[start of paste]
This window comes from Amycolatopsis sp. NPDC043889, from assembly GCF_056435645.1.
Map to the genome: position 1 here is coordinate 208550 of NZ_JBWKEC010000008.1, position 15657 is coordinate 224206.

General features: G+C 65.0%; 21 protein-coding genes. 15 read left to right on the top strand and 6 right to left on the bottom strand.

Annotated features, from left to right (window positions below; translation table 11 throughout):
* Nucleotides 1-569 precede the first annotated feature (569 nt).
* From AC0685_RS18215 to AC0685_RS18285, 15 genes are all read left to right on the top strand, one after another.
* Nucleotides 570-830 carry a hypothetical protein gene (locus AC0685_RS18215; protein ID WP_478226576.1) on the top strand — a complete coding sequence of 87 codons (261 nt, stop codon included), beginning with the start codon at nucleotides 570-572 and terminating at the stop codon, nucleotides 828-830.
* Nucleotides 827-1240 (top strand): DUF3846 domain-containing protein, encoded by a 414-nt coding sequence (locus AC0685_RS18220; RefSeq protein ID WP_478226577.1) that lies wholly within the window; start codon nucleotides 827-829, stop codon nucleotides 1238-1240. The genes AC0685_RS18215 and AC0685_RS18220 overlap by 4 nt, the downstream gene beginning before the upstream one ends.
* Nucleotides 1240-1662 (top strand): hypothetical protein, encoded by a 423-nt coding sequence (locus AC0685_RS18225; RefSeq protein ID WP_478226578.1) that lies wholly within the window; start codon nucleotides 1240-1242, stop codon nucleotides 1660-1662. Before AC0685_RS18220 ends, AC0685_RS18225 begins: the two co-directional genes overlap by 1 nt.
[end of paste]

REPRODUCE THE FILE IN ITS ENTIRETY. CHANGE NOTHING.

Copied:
This window comes from Amycolatopsis sp. NPDC043889, from assembly GCF_056435645.1.
Map to the genome: position 1 here is coordinate 208550 of NZ_JBWKEC010000008.1, position 15657 is coordinate 224206.

General features: G+C 65.0%; 21 protein-coding genes. 15 read left to right on the top strand and 6 right to left on the bottom strand.

Annotated features, from left to right (window positions below; translation table 11 throughout):
* Nucleotides 1-569 precede the first annotated feature (569 nt).
* From AC0685_RS18215 to AC0685_RS18285, 15 genes are all read left to right on the top strand, one after another.
* Nucleotides 570-830 carry a hypothetical protein gene (locus AC0685_RS18215; protein ID WP_478226576.1) on the top strand — a complete coding sequence of 87 codons (261 nt, stop codon included), beginning with the start codon at nucleotides 570-572 and terminating at the stop codon, nucleotides 828-830.
* Nucleotides 827-1240 (top strand): DUF3846 domain-containing protein, encoded by a 414-nt coding sequence (locus AC0685_RS18220; RefSeq protein ID WP_478226577.1) that lies wholly within the window; start codon nucleotides 827-829, stop codon nucleotides 1238-1240. The genes AC0685_RS18215 and AC0685_RS18220 overlap by 4 nt, the downstream gene beginning before the upstream one ends.
* Nucleotides 1240-1662 (top strand): hypothetical protein, encoded by a 423-nt coding sequence (locus AC0685_RS18225; RefSeq protein ID WP_478226578.1) that lies wholly within the window; start codon nucleotides 1240-1242, stop codon nucleotides 1660-1662. Before AC0685_RS18220 ends, AC0685_RS18225 begins: the two co-directional genes overlap by 1 nt.